One would assume that when eating in traditional British restaurants one would be eating traditional British food. In London that can take the form of many guises from cheap cafes selling English breakfast to the very best eateries in the best locations.
There can be no food with a longer history in the British Isles than game. From the pre-historic Britons have been feeding from the land and during the ages it has actually led to some species dying out. During the Second World War eating game rose in popularity as rationing made other food stuffs rare. Hunting has always been associated with eating game but nowadays game is actually farmed so game has certainly made a come-back in the capital.
Mac and Wild in Great Titchfield Street just off the Oxford Street specialises in selling venison and traditional Scottish dishes. The restaurant gets its deer from owner Andy Waugh’s family estate, just north of Inverness in Scotland. It is sourced on the estate and then shipped to London where it is transformed into dishes like the “veni moo” burger and venison “steak frites”. The E Pellici may not have a traditional British name but it has been serving food in the same premises off the Bethnal Green since 1900. The food is produced today by the “Queen of the Kitchen” Mama Maria who has been doing this since 1960.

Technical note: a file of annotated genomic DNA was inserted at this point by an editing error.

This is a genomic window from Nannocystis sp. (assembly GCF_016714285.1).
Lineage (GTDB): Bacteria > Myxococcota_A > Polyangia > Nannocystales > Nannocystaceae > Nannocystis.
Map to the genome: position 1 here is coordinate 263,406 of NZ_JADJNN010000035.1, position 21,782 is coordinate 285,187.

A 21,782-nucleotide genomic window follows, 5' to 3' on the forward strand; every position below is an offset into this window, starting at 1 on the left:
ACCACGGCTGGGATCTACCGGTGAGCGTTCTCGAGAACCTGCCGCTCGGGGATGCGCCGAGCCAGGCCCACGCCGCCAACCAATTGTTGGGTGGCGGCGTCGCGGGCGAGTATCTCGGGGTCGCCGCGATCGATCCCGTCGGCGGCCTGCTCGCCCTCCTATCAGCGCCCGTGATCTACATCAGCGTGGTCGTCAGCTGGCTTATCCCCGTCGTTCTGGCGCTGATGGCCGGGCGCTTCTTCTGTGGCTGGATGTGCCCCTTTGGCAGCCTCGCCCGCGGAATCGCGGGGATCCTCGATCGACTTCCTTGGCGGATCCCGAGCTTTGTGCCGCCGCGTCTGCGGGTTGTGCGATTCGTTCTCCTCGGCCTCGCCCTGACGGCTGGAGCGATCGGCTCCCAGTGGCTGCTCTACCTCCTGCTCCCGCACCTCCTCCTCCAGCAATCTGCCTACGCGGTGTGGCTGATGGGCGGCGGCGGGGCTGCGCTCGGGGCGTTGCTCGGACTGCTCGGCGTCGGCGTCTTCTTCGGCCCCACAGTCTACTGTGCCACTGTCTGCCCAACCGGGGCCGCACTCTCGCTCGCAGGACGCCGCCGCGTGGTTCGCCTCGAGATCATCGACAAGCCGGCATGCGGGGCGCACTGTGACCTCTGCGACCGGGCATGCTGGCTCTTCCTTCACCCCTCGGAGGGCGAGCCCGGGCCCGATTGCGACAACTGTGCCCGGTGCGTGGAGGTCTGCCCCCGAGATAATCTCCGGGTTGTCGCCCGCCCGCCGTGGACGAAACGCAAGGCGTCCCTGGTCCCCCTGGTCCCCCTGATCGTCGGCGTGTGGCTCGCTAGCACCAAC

The fish and chips, the daily grills and of course the Italian specials are served up by other family members and just proves that you don’t have to break the bank to get a fantastic meal in London. The traditional full English breakfast is famous around the world for starting the day in grand style. There is so much choice in the style and the amount that customers want to pay.
Perhaps the best value can be found in Pimlico at the Regency Café. Bacon, herb sausages, golden eggs, black pudding and builder’s tea will set the customer back just over five pounds in surroundings that have been in operation since 1946. At the other end of the price spectrum can be found the Berners Tavern. Situated in the new Edition hotel in Fitzrovia, the surroundings are plush with elegant chandeliers with the walls being covered with framed art. The menu is not cheap but gives a modern take on traditional British dishes such as tender pork belly, braised halibut, and egg ham and peas. This is an example of fine dining at its best. The Sunday Roast is another institution of British cuisine. When owner Gordon Ker opened the Blacklock, his intention was to produce Sunday roasts “like your mum’s”.
The restaurant in Soho regularly attracts sittings of 300 diners in an area of London that was renowned for being quiet on a Sunday. The vast mixed platter with side dishes combines pork, lamb and beef and comes at a cost of twenty pounds. This is such a small selection of the traditional food that can be found in London. There has been no reference to fish and chip shops, or pie and mash shops, as it is impossible to cover every type of British cuisine What is clear that if you love food and you look hard enough London will deliver the plate of food that you will desire the most, and at a price that you are happy to pay.